Matthew Liebenberg

Matthew Liebenberg

Reporter/Photographer

National Aboriginal Day was celebrated at Saskatchewan Landing Provincial Park on June 21, 2013. The event took place at Goodwin House, the location of a historic crossing on the South Saskatchewan River. The guest speakers were Métis elder Cecile Blanke from Swift Current, Saskatchewan Landing Park Supervisor Sheldon Kowalchuk and Wayne McKenzie of Regina. Scott Duffee from Saskatoon played on his fiddle and danced a traditional Red River jig.

 

Many people came out to do some shopping and enjoy the entertainment on the launch day of this summer's Market Square in Swift Current on June 15. A record number of 51 vendors participated and the ringing of the bell at 10 a.m. by Chuck Audette of the day's featured business W.W. Smith Insurance signalled the official start of the event. The line-up of entertainers for the day consisted of Al Hudec, the Country Strings, the Youth Advisory Band and Dave Lang & the Twin Otters. Market Square will take place every Saturday until Sept. 28.

 

 

There are many activities to look forward to at the historic Doc’s Town in Swift Current this summer, including a number of new social activities on Fridays.

Vehicles of all shapes and sizes will soon be flying down the Swift Current airport landing strip when the drag racing season gets under way, but the first racing weekend had to be cancelled due to weather conditions.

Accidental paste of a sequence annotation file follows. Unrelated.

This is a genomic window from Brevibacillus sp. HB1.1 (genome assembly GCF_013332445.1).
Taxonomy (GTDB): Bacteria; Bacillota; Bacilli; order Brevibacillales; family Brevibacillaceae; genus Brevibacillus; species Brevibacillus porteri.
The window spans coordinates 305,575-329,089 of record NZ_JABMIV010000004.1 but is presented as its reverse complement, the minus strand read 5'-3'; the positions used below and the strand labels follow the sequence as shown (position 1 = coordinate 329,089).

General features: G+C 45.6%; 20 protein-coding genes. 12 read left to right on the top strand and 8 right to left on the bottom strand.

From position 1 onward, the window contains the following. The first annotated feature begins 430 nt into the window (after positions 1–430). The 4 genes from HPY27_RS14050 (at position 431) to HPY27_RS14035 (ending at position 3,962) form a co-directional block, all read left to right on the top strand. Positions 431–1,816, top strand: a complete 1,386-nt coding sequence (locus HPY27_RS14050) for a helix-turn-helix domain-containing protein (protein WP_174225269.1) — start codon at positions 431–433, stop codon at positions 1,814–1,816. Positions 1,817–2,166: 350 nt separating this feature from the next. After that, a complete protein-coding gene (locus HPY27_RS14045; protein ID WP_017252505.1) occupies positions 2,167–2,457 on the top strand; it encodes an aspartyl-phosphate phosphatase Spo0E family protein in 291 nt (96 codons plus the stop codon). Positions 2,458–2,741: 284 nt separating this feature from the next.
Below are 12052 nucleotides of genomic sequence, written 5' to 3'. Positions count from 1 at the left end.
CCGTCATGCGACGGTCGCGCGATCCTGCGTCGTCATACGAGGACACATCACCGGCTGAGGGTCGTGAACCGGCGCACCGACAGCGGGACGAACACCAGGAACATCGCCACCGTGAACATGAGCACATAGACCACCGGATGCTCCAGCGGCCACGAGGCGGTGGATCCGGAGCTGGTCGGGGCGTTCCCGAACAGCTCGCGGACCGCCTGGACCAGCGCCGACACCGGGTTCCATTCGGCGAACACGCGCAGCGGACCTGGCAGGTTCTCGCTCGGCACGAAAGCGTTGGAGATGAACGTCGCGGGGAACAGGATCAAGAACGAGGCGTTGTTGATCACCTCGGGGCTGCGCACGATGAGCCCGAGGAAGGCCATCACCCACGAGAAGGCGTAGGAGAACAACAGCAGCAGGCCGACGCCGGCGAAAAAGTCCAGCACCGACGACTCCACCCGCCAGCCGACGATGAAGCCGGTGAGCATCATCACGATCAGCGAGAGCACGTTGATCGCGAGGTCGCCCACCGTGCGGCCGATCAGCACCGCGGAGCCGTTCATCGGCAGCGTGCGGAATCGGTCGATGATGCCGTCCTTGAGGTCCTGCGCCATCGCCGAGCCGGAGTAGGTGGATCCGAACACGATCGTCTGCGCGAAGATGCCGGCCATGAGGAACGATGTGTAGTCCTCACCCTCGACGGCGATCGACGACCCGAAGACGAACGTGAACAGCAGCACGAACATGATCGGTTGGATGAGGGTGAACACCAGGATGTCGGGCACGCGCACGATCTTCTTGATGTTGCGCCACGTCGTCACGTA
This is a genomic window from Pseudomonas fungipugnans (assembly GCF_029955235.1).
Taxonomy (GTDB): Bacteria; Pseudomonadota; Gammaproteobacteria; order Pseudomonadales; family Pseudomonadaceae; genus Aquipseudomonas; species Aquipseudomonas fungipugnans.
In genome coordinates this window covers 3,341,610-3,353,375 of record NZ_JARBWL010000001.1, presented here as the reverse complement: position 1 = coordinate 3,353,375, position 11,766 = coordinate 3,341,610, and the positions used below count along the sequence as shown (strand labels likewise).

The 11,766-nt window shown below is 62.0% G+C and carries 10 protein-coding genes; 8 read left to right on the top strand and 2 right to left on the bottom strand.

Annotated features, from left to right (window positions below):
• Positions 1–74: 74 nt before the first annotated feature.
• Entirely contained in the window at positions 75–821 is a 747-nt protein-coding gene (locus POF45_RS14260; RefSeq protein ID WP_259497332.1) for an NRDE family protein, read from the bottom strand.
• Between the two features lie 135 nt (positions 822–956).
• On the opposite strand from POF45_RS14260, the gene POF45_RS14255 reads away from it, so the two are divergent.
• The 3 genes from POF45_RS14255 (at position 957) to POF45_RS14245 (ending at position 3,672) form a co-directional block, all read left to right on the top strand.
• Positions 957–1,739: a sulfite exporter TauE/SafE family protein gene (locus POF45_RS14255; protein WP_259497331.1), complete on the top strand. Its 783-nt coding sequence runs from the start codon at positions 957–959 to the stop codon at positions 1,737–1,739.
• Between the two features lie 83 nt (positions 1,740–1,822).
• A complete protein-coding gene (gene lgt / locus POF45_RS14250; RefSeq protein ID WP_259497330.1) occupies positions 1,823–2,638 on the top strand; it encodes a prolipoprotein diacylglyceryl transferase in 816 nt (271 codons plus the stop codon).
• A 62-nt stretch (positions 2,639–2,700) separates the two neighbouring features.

Depression is the second leading cause of death for teens in Canada, but a bike ride across Canada is making a call for action against this silent killer.

A new community garden will provide fresh vegetables to the food bank in Swift Current.

Doing a good deed in Swift Current this summer might result in a ticket from a police officer or other emergency services staff.

For six small communities in southwest Saskatchewan the local credit union will soon not be down the street anymore.

A come-and-go open house took place at the Swift Current Mall on May 30 to highlight the growth plans for the city’s northwest corner.

A special visitor to the Swift Current Museum caused quite a stir during the Lunch and Learn talk on June 12. Sanders, a six-year-old burrowing owl, accompanied Lori Johnson of the Saskatchewan Burrowing Owl Interpretive Centre in Moose Jaw. Johnson spoke about this endangered owl species and Sanders captivated the audience with her presence. Burrowing owl numbers in Saskatchewan have decreased at a rate of about 22 per cent per year during the past 10 years. In 2012 there were only 32 pairs in the province. Visit the Saskatchewan Burrowing Owl Interpretive Centre website to learn more about these unique birds.

 

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